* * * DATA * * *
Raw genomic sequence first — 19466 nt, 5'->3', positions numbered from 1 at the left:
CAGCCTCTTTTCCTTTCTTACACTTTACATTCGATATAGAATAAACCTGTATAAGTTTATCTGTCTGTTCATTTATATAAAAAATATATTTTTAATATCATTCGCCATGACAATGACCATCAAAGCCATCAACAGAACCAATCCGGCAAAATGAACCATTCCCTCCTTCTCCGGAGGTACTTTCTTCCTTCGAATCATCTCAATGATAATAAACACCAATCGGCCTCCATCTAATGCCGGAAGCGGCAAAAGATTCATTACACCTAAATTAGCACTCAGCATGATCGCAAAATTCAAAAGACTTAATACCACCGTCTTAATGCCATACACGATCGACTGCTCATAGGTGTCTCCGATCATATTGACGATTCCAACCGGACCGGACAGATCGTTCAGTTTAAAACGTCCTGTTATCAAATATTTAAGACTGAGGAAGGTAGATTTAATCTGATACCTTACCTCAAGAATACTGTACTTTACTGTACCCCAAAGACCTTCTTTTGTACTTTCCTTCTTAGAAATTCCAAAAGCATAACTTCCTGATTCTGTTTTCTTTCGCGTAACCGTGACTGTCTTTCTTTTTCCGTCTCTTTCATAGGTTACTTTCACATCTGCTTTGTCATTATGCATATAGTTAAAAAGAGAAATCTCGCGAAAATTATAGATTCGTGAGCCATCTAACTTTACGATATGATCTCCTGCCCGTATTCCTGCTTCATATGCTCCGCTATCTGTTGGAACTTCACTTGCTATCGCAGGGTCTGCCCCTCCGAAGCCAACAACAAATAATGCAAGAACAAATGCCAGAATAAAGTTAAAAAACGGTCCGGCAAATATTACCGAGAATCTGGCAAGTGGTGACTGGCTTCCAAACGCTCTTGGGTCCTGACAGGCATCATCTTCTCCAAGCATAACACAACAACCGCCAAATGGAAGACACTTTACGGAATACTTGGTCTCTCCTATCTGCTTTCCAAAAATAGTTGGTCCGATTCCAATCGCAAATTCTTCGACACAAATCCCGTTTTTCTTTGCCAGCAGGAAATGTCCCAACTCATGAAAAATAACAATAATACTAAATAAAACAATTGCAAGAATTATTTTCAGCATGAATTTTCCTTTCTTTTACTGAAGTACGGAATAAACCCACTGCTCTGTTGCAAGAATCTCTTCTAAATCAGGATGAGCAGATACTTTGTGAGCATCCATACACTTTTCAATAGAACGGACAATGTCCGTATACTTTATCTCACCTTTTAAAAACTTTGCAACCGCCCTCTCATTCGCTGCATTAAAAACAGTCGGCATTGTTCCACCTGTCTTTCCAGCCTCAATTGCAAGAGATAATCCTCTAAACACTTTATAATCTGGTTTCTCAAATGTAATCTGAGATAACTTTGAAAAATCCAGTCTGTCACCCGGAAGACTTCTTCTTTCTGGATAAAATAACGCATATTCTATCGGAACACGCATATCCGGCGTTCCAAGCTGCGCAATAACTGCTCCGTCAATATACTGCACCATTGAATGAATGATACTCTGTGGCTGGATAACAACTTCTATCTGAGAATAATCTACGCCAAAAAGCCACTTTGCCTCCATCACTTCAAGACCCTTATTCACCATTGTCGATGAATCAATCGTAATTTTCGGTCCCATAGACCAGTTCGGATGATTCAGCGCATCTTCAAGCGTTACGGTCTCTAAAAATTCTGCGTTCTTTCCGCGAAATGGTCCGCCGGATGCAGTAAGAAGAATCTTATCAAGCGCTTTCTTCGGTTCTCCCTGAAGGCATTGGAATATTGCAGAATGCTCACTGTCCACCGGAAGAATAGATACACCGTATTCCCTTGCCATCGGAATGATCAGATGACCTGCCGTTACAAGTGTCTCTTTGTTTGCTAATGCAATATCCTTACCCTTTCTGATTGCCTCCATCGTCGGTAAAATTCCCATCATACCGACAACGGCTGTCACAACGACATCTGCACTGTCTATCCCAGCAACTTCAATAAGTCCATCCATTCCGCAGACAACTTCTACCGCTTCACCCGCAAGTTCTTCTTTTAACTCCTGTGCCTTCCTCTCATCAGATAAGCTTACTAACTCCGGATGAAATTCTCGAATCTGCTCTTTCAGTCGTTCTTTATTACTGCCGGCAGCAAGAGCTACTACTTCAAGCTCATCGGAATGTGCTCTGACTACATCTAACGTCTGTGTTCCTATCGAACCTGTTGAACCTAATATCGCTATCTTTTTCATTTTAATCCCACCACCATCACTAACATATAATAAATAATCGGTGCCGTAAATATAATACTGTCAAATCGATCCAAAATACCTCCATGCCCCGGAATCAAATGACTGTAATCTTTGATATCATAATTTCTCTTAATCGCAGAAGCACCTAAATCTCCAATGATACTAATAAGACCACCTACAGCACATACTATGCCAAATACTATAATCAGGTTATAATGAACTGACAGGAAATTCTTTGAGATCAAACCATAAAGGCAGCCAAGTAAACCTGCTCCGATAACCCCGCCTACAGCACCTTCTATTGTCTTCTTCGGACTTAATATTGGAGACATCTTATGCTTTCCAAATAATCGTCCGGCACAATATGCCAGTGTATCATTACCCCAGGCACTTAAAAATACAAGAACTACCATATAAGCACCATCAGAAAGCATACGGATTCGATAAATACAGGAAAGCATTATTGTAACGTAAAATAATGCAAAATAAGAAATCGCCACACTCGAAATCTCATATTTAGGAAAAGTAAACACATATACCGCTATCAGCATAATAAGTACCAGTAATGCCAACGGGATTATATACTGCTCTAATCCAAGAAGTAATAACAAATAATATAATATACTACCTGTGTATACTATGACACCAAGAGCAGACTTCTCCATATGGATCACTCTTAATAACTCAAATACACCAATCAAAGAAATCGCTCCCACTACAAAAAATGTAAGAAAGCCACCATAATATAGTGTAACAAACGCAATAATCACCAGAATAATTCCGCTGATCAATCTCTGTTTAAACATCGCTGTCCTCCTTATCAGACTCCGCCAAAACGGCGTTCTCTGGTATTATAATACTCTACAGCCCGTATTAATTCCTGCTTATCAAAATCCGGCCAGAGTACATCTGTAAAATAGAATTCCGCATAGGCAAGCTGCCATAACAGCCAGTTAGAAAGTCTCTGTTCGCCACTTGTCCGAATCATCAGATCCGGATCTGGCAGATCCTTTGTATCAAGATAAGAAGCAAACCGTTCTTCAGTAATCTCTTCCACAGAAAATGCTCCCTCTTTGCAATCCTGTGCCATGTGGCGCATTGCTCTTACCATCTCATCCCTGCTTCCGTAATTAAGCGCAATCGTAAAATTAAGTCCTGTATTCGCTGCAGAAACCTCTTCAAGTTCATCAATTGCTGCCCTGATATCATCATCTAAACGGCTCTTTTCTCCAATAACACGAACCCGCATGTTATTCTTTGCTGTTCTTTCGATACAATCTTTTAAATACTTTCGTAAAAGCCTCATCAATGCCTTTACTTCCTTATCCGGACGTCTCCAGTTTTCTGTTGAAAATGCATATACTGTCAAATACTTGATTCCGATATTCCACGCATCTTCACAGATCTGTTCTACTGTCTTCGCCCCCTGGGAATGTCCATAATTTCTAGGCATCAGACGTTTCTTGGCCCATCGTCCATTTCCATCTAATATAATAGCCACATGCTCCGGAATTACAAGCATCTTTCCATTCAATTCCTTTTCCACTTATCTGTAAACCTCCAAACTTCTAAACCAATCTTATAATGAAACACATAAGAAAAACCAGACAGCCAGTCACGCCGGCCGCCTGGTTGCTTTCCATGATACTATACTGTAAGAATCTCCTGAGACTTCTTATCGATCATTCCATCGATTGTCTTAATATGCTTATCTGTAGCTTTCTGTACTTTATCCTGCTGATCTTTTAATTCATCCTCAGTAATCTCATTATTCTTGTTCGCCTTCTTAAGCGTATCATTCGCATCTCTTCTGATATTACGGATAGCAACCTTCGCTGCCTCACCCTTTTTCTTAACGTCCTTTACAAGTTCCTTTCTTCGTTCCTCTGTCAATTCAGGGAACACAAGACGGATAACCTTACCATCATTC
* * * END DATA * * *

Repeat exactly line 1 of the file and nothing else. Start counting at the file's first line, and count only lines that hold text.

Raw genomic sequence first — 19466 nt, 5'->3', positions numbered from 1 at the left: